Coronavirus (COVID-19) Notice
Although most refuge lands and outdoor spaces have remained open for the public to enjoy, we ask that you do the following:

  • Check local conditions on this website and call ahead for current information. Operations vary based on local public health conditions.
  • Face masks are required in all federal buildings and on all federal lands.
  • Maintain a safe distance between yourself and other groups.
  • Wash your hands often with soap and water for at least 20 seconds
  • Avoid touching your eyes, nose and mouth
  • Cover your mouth and nose when you cough or sneeze
  • Most importantly, stay home if you feel sick


Features

  • Coots

    American Coots

    Have you ever heard of the Toledo Mud Hens minor league baseball team? Ever wonder what a mud hen is? We’ve got an answer for you.

    American Coots

  • Black-billed Magpie Promo

    Black-billed Magpie

    The drama queens of the high desert, if the desert had a reality show, magpies would be the stars, constantly insisting on being the center of attention.

    Black-billed Magpies

  • Osprey & Fish

    Ospreys

    If you’ve got water, there’s a good chance you’ve got an osprey, or “fish hawk.” Lucky you.

    Ospreys

Of Note

Bull Trout Research

Bull Trout

One of the many uses of national wildlife refuges is scientific research into the lives and needs of wildlife, both by FWS researchers, the academic world and occasionally private researchers. On McNary NWR, the FWS has been conducting research into bull trout. Bull trout are salmonid native to the Northwest and are listed as threatened under the Endangered Species Act. On the Walla Walla River, bull trout are captured, PIT tagged (Passive Integrated Transponder), and released back to the river. As the trout move up and down the river (or not), each time they pass by a PIT tag reader, their movement is noted, and FWS scientists in Vancouver, Washington, can track their movements. By knowing how, where and when the bull trout are moving, the FWS can devise and refine plans for their recovery. Just one of the many beneficial uses of your national wildlife refuges.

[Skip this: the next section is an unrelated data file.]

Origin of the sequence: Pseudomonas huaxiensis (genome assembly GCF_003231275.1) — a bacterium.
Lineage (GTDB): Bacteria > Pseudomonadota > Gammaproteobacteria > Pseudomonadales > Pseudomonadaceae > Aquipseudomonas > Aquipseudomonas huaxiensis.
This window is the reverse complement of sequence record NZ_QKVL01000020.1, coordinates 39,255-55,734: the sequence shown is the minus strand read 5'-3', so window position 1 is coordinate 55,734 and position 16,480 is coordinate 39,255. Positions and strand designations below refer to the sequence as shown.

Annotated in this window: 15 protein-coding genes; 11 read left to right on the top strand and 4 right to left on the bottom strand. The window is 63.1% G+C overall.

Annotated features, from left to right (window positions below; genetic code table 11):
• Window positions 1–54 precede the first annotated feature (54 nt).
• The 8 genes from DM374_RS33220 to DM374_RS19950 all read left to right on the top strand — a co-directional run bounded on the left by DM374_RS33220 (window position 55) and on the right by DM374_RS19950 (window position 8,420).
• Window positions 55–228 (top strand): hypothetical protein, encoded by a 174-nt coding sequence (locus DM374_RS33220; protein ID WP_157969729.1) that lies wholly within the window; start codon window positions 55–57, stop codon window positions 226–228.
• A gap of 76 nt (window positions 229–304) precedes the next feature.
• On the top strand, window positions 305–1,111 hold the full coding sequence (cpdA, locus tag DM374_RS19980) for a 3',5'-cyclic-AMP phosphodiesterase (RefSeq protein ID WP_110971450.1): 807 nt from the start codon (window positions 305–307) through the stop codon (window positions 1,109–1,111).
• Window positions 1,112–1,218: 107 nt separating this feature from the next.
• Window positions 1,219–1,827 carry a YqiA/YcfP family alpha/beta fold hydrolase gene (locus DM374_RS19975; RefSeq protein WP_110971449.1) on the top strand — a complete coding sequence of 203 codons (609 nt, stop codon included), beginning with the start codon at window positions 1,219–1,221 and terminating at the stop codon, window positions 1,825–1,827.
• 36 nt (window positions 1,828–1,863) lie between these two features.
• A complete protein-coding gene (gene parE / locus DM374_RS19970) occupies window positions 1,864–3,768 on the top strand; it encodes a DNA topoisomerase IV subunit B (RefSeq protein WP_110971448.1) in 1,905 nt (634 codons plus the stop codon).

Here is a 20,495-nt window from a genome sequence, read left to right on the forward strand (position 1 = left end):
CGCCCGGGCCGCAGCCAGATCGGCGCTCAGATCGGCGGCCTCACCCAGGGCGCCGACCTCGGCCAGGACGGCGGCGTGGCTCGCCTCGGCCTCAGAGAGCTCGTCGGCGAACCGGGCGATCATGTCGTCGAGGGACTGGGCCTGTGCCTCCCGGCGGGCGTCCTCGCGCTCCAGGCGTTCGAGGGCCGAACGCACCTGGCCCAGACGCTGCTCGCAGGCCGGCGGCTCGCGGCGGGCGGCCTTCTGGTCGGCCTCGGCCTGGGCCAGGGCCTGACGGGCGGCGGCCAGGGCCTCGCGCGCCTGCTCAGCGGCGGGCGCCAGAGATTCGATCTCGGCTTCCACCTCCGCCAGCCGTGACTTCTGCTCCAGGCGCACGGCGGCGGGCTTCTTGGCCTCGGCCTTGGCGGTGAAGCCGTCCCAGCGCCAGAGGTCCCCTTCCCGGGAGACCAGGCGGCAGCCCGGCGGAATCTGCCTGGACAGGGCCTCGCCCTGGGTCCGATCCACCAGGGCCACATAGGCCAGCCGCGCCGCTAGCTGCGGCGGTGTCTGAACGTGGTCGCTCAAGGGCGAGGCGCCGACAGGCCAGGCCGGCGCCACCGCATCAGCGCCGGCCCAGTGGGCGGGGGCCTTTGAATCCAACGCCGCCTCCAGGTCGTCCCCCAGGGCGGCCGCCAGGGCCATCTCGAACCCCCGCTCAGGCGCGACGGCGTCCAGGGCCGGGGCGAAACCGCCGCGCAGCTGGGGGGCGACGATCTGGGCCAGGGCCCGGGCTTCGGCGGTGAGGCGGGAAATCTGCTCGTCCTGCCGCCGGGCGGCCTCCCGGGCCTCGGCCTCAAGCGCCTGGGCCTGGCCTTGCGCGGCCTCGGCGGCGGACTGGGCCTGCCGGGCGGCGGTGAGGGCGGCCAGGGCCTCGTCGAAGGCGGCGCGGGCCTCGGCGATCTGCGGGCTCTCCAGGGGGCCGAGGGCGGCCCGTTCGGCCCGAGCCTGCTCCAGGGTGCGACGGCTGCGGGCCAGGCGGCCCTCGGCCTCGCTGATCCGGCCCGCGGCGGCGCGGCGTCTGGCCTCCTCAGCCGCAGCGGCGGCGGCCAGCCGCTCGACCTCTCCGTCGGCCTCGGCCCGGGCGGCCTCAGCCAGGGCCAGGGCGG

Ospreys & Baling Twine

Osprey

Osprey are common along our rivers and lakes—anywhere there is water and fish. Unlike most other birds, they make little attempt to hide their nests, making it easy to follow a nest from egg laying right through the young leaving the nest to fend for themselves. Unfortunately, the manner in which ospreys build their nests clashes with our propensity to litter. In the wild, ospreys often line their nests with lichens, mosses and grasses. However, they will readily use substitute materials, which, sadly, often means baling twine and fishing line. The problem is it can kill them. All too often, they become entangled in the line, suffering gruesome deaths by strangulation or starvation. Researchers at the University of Montana estimate that as much as 10 to 30 percent of osprey chicks and adults in some areas are killed by this baling twine, fish nets, or fishing line. Every year, we’re called to rescue an entangled osprey, but we often arrive too late, or don’t have the resources to pull off a rescue. Many utility companies, such as the Benton REA, have been wonderful partners in helping us rescue ospreys, but we really need your help. When you’re outside, pick up any twine, rope, fishing line, etc.—you may just be saving one of these magnificent birds from a cruel death.

University of Montana Osprey Project
It's A Great Time For Wildlife

Watching Wildlife

Deer

Want to see more animals on your trip to McNary National Wildlife Refuge? Here are some tips from the "experts."

Watching Wildlife

About the Complex

Mid-Columbia River National Wildlife Refuge Complex

McNary National Wildlife Refuge is managed as part of the Mid-Columbia River National Wildlife Refuge Complex.

Read more about the complex
About the NWRS

National Wildlife Refuge System

NWRS Logo

The National Wildlife Refuge System, within the U.S. Fish and Wildlife Service, manages a national network of lands and waters set aside to conserve America's fish, wildlife, and plants.

Learn more about the NWRS